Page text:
>>> That said, I
 >>> want to gently probe the concept of "sacred"
 >>> as it has developed in this thread. It seems to
 me that a
 >>> "sacred" text is a text that has won or earned
 >>> "sacredness" by virtue of its constitutive
 >>> power--that is, it functions as "sacred" to
 >>> extent that some community is self-consciously
 shaped and
 >>> formed by it.  So "inspiration" or source
 >>> inspiration is not the key inflection point,
 >>> accreditation by a community.  In this
 >>> "sacredness" is a matter of degree, and a text
 >>> more or less sacred depending on the degree to
 which some
 >>> living community (or communities) are in some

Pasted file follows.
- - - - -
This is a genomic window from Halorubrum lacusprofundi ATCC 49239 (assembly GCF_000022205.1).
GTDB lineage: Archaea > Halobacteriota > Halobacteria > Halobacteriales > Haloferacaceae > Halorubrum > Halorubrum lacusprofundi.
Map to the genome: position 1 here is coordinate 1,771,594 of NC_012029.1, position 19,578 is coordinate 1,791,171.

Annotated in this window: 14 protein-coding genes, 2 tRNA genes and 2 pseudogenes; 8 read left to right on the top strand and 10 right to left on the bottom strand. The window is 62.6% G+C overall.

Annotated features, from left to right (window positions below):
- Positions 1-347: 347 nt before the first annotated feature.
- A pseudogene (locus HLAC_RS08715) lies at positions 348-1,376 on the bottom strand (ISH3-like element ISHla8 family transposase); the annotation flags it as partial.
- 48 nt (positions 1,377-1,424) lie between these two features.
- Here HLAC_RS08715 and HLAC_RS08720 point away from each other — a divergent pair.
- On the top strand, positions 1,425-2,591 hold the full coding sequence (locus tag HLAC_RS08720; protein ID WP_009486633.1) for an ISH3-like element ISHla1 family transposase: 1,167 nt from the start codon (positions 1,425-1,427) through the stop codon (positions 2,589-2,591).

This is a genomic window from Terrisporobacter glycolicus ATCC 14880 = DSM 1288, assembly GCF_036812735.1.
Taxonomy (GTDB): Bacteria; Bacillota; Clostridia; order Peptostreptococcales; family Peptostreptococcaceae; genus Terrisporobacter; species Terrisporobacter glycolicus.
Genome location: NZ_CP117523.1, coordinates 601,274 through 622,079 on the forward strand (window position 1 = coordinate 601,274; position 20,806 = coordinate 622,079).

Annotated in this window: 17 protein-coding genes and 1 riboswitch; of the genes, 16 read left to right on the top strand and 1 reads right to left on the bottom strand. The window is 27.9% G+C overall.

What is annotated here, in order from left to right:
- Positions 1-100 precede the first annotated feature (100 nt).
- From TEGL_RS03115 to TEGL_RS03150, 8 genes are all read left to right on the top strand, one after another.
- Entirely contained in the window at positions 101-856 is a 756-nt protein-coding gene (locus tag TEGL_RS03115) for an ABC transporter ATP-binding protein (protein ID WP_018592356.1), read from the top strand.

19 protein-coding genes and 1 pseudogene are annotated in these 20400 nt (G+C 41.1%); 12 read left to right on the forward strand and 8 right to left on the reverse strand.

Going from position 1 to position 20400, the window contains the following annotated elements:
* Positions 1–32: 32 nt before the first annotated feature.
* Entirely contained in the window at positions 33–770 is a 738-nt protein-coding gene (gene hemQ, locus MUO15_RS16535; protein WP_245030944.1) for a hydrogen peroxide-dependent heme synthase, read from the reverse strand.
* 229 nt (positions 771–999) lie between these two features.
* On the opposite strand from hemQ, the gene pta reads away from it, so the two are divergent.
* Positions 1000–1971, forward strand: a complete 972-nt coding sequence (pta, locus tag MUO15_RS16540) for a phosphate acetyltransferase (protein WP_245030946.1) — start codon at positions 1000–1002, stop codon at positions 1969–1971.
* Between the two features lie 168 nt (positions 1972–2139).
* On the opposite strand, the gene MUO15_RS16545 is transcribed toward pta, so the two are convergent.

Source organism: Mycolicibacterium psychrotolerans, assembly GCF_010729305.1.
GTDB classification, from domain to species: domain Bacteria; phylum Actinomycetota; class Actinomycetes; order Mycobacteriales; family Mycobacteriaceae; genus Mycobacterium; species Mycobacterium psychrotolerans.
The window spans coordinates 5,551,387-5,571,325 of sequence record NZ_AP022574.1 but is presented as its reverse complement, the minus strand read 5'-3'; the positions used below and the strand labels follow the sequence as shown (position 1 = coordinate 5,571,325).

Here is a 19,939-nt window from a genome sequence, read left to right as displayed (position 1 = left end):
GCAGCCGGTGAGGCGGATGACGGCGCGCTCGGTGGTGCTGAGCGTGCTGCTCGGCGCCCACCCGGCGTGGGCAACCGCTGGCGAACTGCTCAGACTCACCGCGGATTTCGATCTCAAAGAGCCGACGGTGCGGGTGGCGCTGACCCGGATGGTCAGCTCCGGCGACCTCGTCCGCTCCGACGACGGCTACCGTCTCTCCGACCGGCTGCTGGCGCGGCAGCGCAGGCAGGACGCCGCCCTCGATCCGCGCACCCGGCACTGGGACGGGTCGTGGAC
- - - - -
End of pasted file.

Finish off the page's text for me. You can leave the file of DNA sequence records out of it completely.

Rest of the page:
>>> sense "constituted" by it.  By that
 standard, the
 >>> Bible is an exceptionally sacred text in that
 >>> communities past and present have been
 constituted by it;
 >>> the Declaration of Independence is also sacred,
 but less
 >>> so.  And the writings of Kenneth Burke are
 only very weakly
 >>> sacred, in that this small community is very
 loosely formed
 >>> by it; but not in the sense of its members
 being willing
 >>> (for example) to suffer death for it, as is the
 case with
 >>> more strongly sacred texts, such as the
 Declaration of
 >>> Independence or the Bible or the Koran.
 >>> And in this way of thinking,
 >>> texts can lose their sacredness:  this has
 certainly been
 >>> the pattern in Christianity, where the Bible
 may become less
 >>> and less normative to successive generations,
 until it is
 >>> effectively "desacralized"--no longer
 >>> for a given community; no longer constitutive
 of that
 >>> community.  (I am thinking of the movement
 from Puritanism
 >>> to Unitarianism).  So for that community,
 it is no longer